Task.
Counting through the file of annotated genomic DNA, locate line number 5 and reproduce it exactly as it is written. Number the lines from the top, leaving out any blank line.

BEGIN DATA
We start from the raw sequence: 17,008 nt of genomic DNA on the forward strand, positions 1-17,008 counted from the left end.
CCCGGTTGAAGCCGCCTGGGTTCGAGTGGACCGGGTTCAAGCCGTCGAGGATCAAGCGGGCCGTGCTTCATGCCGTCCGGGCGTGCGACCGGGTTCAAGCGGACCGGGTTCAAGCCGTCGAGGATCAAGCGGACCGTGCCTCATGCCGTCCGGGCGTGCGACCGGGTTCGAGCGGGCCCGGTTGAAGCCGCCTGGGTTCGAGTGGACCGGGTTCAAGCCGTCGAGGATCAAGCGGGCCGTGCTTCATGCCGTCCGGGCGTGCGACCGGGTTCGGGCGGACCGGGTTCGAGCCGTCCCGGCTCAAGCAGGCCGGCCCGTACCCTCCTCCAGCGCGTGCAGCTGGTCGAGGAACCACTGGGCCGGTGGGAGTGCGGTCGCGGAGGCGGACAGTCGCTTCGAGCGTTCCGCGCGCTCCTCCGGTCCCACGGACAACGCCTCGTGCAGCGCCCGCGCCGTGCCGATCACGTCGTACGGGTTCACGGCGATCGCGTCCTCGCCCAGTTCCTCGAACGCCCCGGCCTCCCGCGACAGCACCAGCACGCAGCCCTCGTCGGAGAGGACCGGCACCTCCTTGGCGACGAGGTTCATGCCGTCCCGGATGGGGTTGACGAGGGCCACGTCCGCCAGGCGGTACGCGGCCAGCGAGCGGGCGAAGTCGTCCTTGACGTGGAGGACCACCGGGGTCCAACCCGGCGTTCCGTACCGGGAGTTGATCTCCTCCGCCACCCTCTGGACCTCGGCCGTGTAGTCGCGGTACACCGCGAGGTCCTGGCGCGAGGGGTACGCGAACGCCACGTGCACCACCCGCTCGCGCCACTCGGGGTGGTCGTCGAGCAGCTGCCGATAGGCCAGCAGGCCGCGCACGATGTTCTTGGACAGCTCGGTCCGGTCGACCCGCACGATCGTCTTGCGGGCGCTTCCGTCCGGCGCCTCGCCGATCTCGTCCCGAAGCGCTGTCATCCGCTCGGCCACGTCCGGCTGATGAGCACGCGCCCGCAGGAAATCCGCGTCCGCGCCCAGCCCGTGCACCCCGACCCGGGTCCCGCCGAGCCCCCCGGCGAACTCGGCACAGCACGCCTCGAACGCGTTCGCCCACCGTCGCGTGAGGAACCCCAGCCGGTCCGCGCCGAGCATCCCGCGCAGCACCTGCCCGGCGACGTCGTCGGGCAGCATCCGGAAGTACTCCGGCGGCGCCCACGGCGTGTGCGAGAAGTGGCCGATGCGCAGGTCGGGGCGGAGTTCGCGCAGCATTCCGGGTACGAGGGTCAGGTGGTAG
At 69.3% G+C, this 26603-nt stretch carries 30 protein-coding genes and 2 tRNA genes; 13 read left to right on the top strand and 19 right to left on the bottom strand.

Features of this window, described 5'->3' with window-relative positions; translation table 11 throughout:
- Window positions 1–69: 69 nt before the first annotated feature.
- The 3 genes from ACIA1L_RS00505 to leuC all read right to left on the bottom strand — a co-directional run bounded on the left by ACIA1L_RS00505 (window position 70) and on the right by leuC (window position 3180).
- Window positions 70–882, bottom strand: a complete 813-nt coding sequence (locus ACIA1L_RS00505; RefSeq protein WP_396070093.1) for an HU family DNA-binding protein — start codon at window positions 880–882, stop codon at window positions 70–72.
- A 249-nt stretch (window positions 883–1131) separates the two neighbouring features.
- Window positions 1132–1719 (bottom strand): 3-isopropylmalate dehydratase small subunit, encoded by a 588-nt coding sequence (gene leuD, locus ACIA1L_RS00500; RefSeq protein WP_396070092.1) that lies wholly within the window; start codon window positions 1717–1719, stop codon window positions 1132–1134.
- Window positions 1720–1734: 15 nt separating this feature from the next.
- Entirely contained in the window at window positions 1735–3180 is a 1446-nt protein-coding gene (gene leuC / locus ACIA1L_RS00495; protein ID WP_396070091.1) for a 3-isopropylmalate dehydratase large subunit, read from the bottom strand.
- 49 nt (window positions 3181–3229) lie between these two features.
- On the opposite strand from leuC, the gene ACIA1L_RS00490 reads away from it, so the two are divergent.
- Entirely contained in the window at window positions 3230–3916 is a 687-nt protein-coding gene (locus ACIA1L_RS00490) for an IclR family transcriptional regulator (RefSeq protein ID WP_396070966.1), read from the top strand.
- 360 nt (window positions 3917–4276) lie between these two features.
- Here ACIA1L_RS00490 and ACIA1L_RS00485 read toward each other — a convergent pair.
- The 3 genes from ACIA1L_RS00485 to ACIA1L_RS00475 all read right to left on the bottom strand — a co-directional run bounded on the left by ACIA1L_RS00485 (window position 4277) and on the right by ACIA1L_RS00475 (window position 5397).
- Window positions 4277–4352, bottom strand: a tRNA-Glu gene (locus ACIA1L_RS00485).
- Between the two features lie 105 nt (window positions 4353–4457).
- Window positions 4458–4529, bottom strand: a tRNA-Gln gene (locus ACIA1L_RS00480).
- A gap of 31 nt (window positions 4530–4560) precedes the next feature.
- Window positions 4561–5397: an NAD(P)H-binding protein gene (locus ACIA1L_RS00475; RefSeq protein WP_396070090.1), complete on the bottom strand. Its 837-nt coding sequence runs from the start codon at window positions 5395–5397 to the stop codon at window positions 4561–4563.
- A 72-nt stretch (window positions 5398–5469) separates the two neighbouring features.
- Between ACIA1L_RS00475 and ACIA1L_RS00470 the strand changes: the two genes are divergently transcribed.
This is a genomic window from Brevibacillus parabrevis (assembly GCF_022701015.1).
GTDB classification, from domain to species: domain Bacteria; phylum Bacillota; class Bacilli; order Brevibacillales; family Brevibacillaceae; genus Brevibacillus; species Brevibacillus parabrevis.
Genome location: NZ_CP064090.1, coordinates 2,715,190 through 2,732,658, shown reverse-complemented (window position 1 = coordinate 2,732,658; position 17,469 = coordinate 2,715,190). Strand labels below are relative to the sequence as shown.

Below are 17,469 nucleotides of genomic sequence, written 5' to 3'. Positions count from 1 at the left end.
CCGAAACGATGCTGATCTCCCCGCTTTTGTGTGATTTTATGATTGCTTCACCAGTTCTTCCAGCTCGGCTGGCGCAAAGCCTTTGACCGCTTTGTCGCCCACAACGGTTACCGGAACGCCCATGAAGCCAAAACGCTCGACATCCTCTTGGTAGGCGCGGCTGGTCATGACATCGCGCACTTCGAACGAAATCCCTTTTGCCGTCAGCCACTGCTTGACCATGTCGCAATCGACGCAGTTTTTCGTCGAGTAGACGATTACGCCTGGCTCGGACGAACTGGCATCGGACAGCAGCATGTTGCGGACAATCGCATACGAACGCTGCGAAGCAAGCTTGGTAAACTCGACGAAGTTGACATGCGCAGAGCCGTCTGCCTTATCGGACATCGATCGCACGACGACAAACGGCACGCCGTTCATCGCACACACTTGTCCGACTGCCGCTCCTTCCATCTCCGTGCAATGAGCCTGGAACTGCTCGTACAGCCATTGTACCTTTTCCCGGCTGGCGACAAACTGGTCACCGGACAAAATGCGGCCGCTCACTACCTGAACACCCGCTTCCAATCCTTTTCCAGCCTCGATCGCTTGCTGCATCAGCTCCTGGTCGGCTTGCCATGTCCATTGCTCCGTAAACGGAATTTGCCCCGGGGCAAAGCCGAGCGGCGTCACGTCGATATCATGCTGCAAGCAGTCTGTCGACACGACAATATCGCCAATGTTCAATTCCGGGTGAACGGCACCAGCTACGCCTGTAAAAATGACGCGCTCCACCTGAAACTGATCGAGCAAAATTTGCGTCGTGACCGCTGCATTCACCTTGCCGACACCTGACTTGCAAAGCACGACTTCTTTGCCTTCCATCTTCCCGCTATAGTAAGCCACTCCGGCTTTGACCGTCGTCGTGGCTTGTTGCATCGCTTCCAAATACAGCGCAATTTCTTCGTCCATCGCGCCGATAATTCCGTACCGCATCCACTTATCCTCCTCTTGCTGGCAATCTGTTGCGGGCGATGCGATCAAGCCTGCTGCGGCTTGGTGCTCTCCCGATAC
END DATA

- Window positions 1–69: 69 nt before the first annotated feature.